Cycles of Memory

Institute on the Formation of Knowledge
University of Chicago
October 24, 2018 through June 28, 2019

As we experience life events our memories expand and change. We accommodate new information by modifying older data. When we recollect previous events, our memories are modified by our current concerns. Memories cycle from current to past, with recollections being continuously altered. 

This exhibit consists of three parts. The Whirling Memory pieces rotate at three revolutions per minute. Each is 8 x 4 feet in size, printed on semitransparent media so that the images are visible from both sides. The uppermost piece is Donelaitis, the middle one is My Dream–deals with a transcendental dream that I had, and the lower piece is Beckett / Kafka—these two authors had a profound influence on my art. Their images were taken from mirror portraits that I made in 1978. These three pieces whirl, as our own memories cycle. 

The pieces were printed on a semi-transparent background in order to allow the environment, and other viewers, to be seen through them. Thus the environment is incorporated into each piece, and into the full ensemble. 

The whirling rotation refers, in part, to a human social interaction, that of dance. From recent large-scale installation pieces, I have learned that indeed, it take two to tango, and mirror neurons can do the swing. 

The rotation also refers to the Mevlevi Sufi religious practices which originated in Konya, Turkey, and are reflected in the mystical writings of Rumi. 

Finally, whirling refers to aspects of string theory where our universe may simply be a two-dimensional brane floating in multi-dimensional space. The use of neuronal brain images for this string theory brane, was intentional. 

On the second floor are three light sculpture diptychs from my Midwest Souls series. This series deals with cabinet photographs from the late 1800’s that I purchased at flea markets over the years. In all cases, the photography studio name is printed but the name of the individual does not appear. Yet, for all of these individuals, coming from all walks of life, going to the photography studio was a special occasion. They got all dressed up for this once in a lifetime event. Their facial expressions are always strained because they could not move for several minutes. 

Now nameless, they all had lives, families. They worked, provided for themselves and others, and participated in society. These are images of common people of the Midwest, who I am trying to cycle back into memory, to give them a bit of immortality.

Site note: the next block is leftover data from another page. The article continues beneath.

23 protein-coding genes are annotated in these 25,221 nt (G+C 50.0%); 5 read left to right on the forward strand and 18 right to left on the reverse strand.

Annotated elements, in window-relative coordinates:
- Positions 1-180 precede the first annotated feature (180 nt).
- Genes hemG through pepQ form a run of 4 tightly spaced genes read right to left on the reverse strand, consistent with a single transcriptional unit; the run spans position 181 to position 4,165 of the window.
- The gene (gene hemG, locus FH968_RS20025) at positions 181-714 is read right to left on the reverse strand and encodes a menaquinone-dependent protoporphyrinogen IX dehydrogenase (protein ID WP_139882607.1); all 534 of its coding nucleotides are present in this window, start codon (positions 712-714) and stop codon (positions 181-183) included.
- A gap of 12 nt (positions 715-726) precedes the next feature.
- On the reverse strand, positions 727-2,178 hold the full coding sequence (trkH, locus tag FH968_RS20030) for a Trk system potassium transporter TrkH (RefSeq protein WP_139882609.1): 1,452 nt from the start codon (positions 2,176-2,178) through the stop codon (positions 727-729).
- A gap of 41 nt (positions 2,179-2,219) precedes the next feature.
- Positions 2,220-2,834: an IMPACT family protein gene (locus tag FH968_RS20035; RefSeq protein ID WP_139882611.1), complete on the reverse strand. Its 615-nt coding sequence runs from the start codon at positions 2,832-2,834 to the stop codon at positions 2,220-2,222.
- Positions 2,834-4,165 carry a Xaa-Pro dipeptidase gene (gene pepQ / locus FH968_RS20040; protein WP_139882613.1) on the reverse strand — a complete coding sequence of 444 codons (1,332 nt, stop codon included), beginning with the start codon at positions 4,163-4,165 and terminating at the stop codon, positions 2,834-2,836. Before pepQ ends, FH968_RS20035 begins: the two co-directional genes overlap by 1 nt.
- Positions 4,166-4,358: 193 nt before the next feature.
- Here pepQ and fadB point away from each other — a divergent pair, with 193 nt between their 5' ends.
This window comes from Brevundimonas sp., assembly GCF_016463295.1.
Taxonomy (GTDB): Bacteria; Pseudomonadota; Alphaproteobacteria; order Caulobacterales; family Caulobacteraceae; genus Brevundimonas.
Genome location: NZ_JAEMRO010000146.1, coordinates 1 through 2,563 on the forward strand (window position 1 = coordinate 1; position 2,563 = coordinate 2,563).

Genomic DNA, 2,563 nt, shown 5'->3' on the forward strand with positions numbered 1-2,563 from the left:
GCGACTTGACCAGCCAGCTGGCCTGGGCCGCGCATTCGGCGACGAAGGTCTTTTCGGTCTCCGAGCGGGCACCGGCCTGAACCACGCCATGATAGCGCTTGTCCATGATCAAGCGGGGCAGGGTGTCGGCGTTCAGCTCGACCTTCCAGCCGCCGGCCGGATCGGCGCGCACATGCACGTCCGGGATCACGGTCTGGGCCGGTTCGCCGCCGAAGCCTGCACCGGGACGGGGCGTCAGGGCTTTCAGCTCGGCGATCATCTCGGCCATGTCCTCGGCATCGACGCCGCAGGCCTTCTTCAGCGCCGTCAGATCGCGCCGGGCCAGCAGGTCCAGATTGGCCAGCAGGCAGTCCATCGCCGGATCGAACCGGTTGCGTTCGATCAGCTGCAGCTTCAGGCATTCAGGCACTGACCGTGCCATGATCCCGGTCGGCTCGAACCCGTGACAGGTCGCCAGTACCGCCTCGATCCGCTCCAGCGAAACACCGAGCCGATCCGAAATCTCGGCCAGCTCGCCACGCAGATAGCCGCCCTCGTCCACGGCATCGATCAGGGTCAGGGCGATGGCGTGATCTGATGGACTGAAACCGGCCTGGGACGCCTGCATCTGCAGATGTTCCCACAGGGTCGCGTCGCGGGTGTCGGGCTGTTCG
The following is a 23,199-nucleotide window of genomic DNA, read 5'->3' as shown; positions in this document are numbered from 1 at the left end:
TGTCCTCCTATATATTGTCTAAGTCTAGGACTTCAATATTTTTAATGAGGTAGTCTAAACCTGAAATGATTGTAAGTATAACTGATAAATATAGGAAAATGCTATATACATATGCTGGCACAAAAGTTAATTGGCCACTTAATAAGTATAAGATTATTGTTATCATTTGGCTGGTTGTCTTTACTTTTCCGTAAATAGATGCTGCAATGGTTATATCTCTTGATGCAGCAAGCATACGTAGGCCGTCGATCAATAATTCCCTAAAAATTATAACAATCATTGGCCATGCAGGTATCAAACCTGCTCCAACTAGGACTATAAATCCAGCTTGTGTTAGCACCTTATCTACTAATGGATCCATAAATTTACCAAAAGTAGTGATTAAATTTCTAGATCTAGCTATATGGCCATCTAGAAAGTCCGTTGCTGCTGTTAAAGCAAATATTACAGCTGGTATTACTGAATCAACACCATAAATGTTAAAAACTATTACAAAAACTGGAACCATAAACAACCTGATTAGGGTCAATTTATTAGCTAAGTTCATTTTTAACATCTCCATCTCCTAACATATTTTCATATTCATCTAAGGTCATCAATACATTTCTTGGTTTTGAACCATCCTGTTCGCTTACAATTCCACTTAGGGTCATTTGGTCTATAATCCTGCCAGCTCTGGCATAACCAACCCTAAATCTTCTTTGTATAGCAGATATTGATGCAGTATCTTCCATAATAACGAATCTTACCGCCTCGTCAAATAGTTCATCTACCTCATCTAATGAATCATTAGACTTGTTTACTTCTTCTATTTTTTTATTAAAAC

The third part is Pillars of Thought—9 LED color-changing sculptures. They are free-standing, independent structures, paralleling our own human existence. 

The images consist of neuronal profiles, intertwined with my own MRI brain scans, electroencephalograms, and transformations of my own art work. It is from these extensive, overlapping neuronal networks that our consciousness, being, and independence arise. 

From this self-awareness we illuminate ourselves and others. We can shine, inform, educate and assist each other. Each piece is a portrait of human aspiration. 

In this installation, there are groupings paralleling our own societal structures. The Dreamscape sequence deals with the origins of dreaming, fantasy, and creativity. The Pillars of Writing include the hand-written texts, and portraits, by those authors who have had a profound influence on my art work, from Sigmund Freud to the existentialism of Franz Kafka and Samuel Beckett. 

Each Pillar consists of three layers of polycarbonate, back-light by a LED color-changing lights. As the transmitted colors change, the images change dramatically. 

The three layers of images correspond to our own three levels of awareness: consciousness, sub-consciousness and unconsciousness. 

“While scientific, then, these images are not antiseptic. The brain interacts with memory and perception, and what emerges is art. The formation of personhood and the absorption of information become striking images that merge the scientific, the personal, and the cultural. That is an unusual trio. This is another reason why we at the Institute fell in love with the art of Audrius Plioplys.” Shadi Bartsch Zimmer, Director of the Institute on the Formation of Knowledge, University of Chicago, October 24, 2018